Professor & Chief,
Division of Transplant Surgery
Support the Transplant Surgery Program in the quest to discover new treatments for diseases of the kidney, liver and pancreas and to improve transplantation outcomes.
The Annual Conference at The Siverado in Napa features an outstanding group of faculty, led by Francis Y.K. Yao, M.D., discussing the latest developments in liver transplantation and liver disease.
Holger Willenbring, M.D., Ph.D., and researchers from his lab show that cholangiocarcinomas, also known as bile duct cancers, may actually develop when one type of liver cell morphs into a totally different type, a process scientists used to consider all but impossible.
With advances in surgical technique and improved drugs to prevent infection and rejection, organ transplantation is now recognized as the most effective treatment for many diseases. UCSF is a leader in both adult and pediatric transplants for liver, kidney, pancreas and small bowel, attracting patients nationally and internationally. Children who previously had little hope of survival in the event of organ failure, now thrive as healthy adults with transplanted organs. Each tranplant candidate is carefully evaluated by a multidisciplinary team that includes transplant surgeons, gastroenterologists, nephrologists, hepatologists, infectious disease specialists, and social workers. Patients receive state-of-the-art care for highly complex procedures with intensive long-term followup.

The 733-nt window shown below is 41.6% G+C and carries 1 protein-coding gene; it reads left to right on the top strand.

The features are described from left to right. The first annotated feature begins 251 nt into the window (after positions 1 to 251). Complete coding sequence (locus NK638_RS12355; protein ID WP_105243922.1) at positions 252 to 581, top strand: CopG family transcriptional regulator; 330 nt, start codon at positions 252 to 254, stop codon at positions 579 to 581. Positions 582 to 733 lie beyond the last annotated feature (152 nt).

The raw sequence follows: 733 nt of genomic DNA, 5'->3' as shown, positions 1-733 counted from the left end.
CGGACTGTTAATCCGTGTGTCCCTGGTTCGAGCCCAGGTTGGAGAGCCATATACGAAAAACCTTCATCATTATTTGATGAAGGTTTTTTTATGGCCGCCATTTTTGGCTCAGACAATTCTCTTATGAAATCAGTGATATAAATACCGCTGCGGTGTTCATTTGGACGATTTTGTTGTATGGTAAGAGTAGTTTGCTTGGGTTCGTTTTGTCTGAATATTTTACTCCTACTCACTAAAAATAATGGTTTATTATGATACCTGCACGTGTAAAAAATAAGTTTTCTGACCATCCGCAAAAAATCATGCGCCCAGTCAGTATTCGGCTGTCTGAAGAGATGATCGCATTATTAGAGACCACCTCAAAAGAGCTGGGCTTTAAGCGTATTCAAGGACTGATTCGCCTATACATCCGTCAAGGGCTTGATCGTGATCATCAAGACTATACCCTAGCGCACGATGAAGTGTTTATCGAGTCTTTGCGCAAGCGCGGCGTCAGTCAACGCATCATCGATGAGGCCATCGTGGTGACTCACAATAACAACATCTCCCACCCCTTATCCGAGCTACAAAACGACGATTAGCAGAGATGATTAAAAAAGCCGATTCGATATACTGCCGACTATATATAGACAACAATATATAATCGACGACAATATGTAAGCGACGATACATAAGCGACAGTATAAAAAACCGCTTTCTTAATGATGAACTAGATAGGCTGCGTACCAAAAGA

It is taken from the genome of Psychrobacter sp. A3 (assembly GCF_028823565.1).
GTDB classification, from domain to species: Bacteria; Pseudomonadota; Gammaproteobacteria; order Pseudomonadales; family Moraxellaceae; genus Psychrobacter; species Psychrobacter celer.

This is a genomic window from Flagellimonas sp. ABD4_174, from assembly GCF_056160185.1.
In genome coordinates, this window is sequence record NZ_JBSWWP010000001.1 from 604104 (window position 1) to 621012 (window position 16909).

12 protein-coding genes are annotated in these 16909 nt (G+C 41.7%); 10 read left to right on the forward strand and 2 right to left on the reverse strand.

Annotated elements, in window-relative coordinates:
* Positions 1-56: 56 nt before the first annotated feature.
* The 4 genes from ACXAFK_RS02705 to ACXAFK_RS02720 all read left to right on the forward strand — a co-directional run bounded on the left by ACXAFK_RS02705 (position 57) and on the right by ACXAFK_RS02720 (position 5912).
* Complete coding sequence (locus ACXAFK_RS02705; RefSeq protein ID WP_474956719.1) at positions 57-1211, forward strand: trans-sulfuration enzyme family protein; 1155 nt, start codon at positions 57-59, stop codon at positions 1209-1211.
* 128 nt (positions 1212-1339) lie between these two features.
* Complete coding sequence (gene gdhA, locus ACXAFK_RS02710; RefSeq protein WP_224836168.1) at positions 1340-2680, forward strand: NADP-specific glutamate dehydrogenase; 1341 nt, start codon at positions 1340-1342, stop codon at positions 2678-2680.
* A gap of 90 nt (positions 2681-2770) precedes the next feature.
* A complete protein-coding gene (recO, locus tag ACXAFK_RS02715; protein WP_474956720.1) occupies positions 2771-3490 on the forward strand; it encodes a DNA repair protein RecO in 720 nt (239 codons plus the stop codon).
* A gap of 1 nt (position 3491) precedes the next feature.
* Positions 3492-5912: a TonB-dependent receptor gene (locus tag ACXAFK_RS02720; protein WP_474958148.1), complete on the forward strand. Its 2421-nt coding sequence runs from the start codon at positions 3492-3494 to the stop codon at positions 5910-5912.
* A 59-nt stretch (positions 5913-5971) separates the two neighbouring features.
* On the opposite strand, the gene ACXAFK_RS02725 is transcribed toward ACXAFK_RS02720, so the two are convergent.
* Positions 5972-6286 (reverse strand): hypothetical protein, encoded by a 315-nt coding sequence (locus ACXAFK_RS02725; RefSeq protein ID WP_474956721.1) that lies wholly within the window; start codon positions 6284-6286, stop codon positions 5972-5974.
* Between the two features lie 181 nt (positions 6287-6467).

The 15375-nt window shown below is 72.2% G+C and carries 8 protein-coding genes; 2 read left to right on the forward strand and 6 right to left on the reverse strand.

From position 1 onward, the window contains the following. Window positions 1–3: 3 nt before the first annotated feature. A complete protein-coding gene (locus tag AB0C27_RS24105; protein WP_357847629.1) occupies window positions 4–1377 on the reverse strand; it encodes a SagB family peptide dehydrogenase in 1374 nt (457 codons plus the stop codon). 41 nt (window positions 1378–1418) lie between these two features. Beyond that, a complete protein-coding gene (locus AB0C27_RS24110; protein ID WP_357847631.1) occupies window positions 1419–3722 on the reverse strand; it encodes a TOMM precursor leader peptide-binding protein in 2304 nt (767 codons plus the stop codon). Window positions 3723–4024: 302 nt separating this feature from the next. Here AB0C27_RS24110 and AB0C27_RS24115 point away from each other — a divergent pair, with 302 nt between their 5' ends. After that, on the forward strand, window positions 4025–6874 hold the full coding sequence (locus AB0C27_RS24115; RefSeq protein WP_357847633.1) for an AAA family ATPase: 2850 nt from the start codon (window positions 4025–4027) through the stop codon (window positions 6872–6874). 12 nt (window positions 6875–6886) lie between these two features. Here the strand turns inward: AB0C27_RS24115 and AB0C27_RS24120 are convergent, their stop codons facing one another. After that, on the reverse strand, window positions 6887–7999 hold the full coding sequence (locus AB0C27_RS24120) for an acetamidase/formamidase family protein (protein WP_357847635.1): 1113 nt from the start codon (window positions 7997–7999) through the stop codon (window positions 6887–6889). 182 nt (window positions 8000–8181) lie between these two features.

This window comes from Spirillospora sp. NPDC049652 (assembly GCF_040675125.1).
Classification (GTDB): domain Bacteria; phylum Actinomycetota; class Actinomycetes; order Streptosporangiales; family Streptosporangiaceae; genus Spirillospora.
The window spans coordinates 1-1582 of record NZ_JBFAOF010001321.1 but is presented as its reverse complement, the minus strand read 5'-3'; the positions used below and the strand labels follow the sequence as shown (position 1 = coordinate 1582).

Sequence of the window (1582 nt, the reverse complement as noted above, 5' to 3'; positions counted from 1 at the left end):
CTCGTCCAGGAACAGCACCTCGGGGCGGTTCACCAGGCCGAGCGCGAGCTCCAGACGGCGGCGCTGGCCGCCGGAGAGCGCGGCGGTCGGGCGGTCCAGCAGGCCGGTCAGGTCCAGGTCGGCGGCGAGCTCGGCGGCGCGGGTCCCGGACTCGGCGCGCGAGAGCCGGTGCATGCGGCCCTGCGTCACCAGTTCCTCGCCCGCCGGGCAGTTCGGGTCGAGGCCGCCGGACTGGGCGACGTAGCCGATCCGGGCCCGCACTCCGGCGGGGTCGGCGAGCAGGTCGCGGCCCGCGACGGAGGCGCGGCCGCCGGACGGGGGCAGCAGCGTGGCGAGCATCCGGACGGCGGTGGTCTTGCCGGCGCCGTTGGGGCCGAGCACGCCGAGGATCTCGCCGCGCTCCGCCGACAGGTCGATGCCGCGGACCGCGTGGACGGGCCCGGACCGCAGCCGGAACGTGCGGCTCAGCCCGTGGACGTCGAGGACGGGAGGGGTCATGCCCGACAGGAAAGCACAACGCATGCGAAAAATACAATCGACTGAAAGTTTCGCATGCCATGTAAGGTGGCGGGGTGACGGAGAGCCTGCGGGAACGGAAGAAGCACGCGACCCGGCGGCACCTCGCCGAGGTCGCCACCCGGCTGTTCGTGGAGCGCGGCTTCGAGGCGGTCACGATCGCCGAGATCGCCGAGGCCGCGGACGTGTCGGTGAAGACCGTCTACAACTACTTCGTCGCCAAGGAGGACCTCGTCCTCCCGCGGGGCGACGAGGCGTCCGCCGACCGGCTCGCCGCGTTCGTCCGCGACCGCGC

With two children to raise and time ticking down, Amy Baghdadi was fast running out of options. But at her daughter's soccer practice, a fellow parent, who happened to be UCSF transplant surgeon, Andrew Posselt, M.D., Ph.D., heard Amy's story.Convinced there were other options, he referred Amy to the UCSF Liver Transplant Center. Ultimately, a life-changing gift from a family friend, Olivia Lemen, enabled Amy to receive a living-donor liver transplant performed by a team of UCSF transplant surgeons, Nancy Ascher, M.D., Ph.D. and John Roberts, M.D.
Alison Wesley received her diagnosis of Type 1 diabetes when she was just 11 years old, after she developed the classic symptoms of the disease - severe weight loss, excessive thirst, sugar cravings, frequent urination, and feeling lethargic. Doctors put her on the first generation of insulin pumps, which she continued with unitl her early 30s until they could no longer control her glucose. Wesley eventually enrolled in a clinical trial at UCSF's Islet and Cellular Transplantation Facility, undergoing successive islet cell transplants performed by UCSF transplant surgeon Andrew M. Posselt, M.D., Ph.D. She now now describes her glucose control as "amazing".